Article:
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by: Kaitlyn Kwon


Kaitlyn Kwon

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Popular in Oceanography

Popular in Geography

This 4 page Class Notes was uploaded by Kaitlyn Kwon on Friday September 23, 2016. The Class Notes belongs to GEO 009 at University of California Riverside taught by in Fall 2016. Since its upload, it has received 5 views. For similar materials see Oceanography in Geography at University of California Riverside.




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Date Created: 09/23/16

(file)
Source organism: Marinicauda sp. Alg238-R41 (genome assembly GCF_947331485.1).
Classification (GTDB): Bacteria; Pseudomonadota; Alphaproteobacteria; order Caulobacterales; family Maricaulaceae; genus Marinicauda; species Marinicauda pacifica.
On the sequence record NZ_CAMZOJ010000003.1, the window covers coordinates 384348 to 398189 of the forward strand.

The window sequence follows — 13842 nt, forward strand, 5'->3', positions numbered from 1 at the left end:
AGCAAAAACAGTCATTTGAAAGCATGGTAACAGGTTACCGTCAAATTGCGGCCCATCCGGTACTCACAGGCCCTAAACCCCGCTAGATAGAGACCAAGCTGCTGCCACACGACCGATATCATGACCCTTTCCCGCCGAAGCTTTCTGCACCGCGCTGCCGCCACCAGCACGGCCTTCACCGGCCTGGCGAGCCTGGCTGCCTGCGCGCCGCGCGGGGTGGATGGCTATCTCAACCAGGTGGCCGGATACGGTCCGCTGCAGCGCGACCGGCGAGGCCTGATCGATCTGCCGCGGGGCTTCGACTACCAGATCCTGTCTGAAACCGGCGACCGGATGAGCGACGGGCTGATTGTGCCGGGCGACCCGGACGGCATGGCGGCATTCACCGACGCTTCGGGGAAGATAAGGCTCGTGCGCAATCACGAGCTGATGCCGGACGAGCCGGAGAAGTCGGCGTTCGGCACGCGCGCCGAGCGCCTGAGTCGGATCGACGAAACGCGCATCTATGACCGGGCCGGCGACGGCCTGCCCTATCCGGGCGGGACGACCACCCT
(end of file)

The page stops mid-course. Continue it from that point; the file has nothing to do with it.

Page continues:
Oceanography: Ch. 17 09/22/2016 ▯ The Ocean supplies resources:  Physical  Energy  Biological  Non-extractive ▯ ▯ Physical Resources:  Petroleum and Natural Gas o -1/3 of production from the seabed o -1/3 of known reserves in continental shelves  Oil and gas often occur together  Hydrocarbons formed by the anaerobic decay of organic matter + heat and pressure ▯ ▯ Sedimentary rocks: sand and little bits of rocks and fossils layer ▯ ▯ Took about 3 million years to make 1 year’s worth of oil ▯ A growing deficit between consumption and discovery of new oil reserves ▯ ▯ Methane Hydrate- methane ice crystals form at temperatures near 0 degrees Celsius and >250m water depth buried in sediments)  Methane is CH4: largest known reservoir of hydrocarbons  The promise: Solution to oil/gas depletion?  The peril: Warming the ocean by only 4 deg Celsius melt the hydrate and release methane, making global warming worse  Other problems: Extracting, liquefying, transporting (expensive and dangerous) Mineral Resources:  Manganese nodules o Iron, manganese, copper, nickel, cobalt  Phosphorite deposits o Phosphorus—fertilizer  Metallic sulfides and muds o Zinc, iron, copper, lead, silver, cadmium ▯ ▯ Salt:  1/3 of global production from evaporation ponds th  Until discovery of salt deposits by geologists in 18 century, evaporation was ONLY source of salt ▯ ▯ Water:  >97% in ocean (salty)  <1% is fresh and found at surface or in groundwater (<800m depth)  Desalinization of sea water is expensive and energy intensive ▯ Renewable Energy: Wind Tides Waves and currents Promising future sources, but minimal contribution now~ costly, inefficient (11% of US energy consumption) Biological Resources: Fish, Crustaceans, Mollusks:  17% of animal protein consumed  About 88% of annual catch comes from the ocean  Fishing employs around 38 million people but about 75% of harvest is taken by commercial fishers  Maximum sustainable yield = 2001 catch ▯ ▯ Whales:  Meat, oil, bones  8 of 11 species of large whale commercially extinct ▯ Fur-Bearing Mammals:  Hunted almost to extinction but quotas/protection have allowed some species to recover ▯ Algin:  Gel coating from seaweed used in salad dressing, paint, printer’s ink, ice cream, beer, wine  U.S. industry worth $220 million per year Mariculture:  “Ocean farming” –oysters, salmon, plaice (fish/chips)  Growing as commercial fishing declines  Many fish farms create pollution and infection and it is an energy-intensive process with lots of waste ▯ ▯ Drugs:  Untapped potential- up to 10% of marine species may yield useful drugs  Acylovir (Caribbean sponge) o Antiviral: herpes of skin and nervous system)  30% of investigated tunicates show antiviral and antitumor activity ▯ ▯ Nonextractive Resources: ▯ ▯ Transportation  Oil—30% of global trade (more than half transported by ships) o More than half transported by ships) ▯ Almost 40% of U.S. population lives in costal regions ▯ ▯ Renewable vs. Nonrenewable: ▯ ▯ Which it is depends on rate of use compared to rate of regeneration ▯ ▯ Time Scale Counts! ▯ ▯ Nonrenewable: use rate > made rate ▯ ▯ Fish  Maximum sustainable yield = 2001 catch OR ~130 million metric tons ▯ ▯ Potable Water (drinkable water) ▯ ▯ Globally- yes but perhaps not locally ▯ ▯


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